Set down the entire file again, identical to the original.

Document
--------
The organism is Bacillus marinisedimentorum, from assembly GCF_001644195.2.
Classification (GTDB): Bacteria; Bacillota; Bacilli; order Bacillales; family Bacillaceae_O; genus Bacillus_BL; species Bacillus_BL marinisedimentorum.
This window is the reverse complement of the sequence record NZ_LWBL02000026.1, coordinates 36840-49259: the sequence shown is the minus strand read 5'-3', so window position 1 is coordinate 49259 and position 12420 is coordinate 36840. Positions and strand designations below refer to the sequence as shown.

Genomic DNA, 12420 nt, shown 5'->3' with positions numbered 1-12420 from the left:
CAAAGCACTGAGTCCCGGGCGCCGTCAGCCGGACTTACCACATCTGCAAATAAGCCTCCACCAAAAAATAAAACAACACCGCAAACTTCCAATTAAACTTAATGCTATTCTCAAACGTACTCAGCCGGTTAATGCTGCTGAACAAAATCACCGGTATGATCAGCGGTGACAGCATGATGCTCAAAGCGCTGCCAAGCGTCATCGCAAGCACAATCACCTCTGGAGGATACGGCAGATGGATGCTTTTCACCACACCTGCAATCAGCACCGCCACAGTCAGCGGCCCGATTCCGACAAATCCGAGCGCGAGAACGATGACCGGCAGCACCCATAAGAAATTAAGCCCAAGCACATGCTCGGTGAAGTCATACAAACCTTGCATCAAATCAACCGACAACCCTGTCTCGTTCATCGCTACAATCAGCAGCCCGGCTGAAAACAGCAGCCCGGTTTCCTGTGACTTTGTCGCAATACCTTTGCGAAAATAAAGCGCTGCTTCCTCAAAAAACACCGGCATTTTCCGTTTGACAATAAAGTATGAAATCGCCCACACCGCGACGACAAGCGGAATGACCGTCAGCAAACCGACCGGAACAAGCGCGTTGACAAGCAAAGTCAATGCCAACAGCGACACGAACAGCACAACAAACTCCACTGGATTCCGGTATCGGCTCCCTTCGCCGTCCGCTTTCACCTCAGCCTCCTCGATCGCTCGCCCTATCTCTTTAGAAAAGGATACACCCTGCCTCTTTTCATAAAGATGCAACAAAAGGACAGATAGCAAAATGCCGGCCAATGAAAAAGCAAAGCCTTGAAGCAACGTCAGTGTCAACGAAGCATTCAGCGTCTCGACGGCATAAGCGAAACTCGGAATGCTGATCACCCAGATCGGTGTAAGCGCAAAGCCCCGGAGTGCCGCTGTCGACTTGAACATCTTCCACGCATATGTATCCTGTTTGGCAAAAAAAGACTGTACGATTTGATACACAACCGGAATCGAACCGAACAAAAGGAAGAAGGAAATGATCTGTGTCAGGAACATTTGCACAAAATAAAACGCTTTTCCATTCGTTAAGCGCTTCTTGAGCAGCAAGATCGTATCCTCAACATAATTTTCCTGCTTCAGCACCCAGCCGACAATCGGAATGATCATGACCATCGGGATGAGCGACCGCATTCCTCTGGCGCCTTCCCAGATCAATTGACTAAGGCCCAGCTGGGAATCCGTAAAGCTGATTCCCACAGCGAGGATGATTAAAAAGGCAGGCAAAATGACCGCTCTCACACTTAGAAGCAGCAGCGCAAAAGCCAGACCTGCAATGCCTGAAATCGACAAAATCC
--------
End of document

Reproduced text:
The organism is Bacillus marinisedimentorum, from assembly GCF_001644195.2.
Classification (GTDB): Bacteria; Bacillota; Bacilli; order Bacillales; family Bacillaceae_O; genus Bacillus_BL; species Bacillus_BL marinisedimentorum.
This window is the reverse complement of the sequence record NZ_LWBL02000026.1, coordinates 36840-49259: the sequence shown is the minus strand read 5'-3', so window position 1 is coordinate 49259 and position 12420 is coordinate 36840. Positions and strand designations below refer to the sequence as shown.

Genomic DNA, 12420 nt, shown 5'->3' with positions numbered 1-12420 from the left:
CAAAGCACTGAGTCCCGGGCGCCGTCAGCCGGACTTACCACATCTGCAAATAAGCCTCCACCAAAAAATAAAACAACACCGCAAACTTCCAATTAAACTTAATGCTATTCTCAAACGTACTCAGCCGGTTAATGCTGCTGAACAAAATCACCGGTATGATCAGCGGTGACAGCATGATGCTCAAAGCGCTGCCAAGCGTCATCGCAAGCACAATCACCTCTGGAGGATACGGCAGATGGATGCTTTTCACCACACCTGCAATCAGCACCGCCACAGTCAGCGGCCCGATTCCGACAAATCCGAGCGCGAGAACGATGACCGGCAGCACCCATAAGAAATTAAGCCCAAGCACATGCTCGGTGAAGTCATACAAACCTTGCATCAAATCAACCGACAACCCTGTCTCGTTCATCGCTACAATCAGCAGCCCGGCTGAAAACAGCAGCCCGGTTTCCTGTGACTTTGTCGCAATACCTTTGCGAAAATAAAGCGCTGCTTCCTCAAAAAACACCGGCATTTTCCGTTTGACAATAAAGTATGAAATCGCCCACACCGCGACGACAAGCGGAATGACCGTCAGCAAACCGACCGGAACAAGCGCGTTGACAAGCAAAGTCAATGCCAACAGCGACACGAACAGCACAACAAACTCCACTGGATTCCGGTATCGGCTCCCTTCGCCGTCCGCTTTCACCTCAGCCTCCTCGATCGCTCGCCCTATCTCTTTAGAAAAGGATACACCCTGCCTCTTTTCATAAAGATGCAACAAAAGGACAGATAGCAAAATGCCGGCCAATGAAAAAGCAAAGCCTTGAAGCAACGTCAGTGTCAACGAAGCATTCAGCGTCTCGACGGCATAAGCGAAACTCGGAATGCTGATCACCCAGATCGGTGTAAGCGCAAAGCCCCGGAGTGCCGCTGTCGACTTGAACATCTTCCACGCATATGTATCCTGTTTGGCAAAAAAAGACTGTACGATTTGATACACAACCGGAATCGAACCGAACAAAAGGAAGAAGGAAATGATCTGTGTCAGGAACATTTGCACAAAATAAAACGCTTTTCCATTCGTTAAGCGCTTCTTGAGCAGCAAGATCGTATCCTCAACATAATTTTCCTGCTTCAGCACCCAGCCGACAATCGGAATGATCATGACCATCGGGATGAGCGACCGCATTCCTCTGGCGCCTTCCCAGATCAATTGACTAAGGCCCAGCTGGGAATCCGTAAAGCTGATTCCCACAGCGAGGATGATTAAAAAGGCAGGCAAAATGACCGCTCTCACACTTAGAAGCAGCAGCGCAAAAGCCAGACCTGCAATGCCTGAAATCGACAAAATCC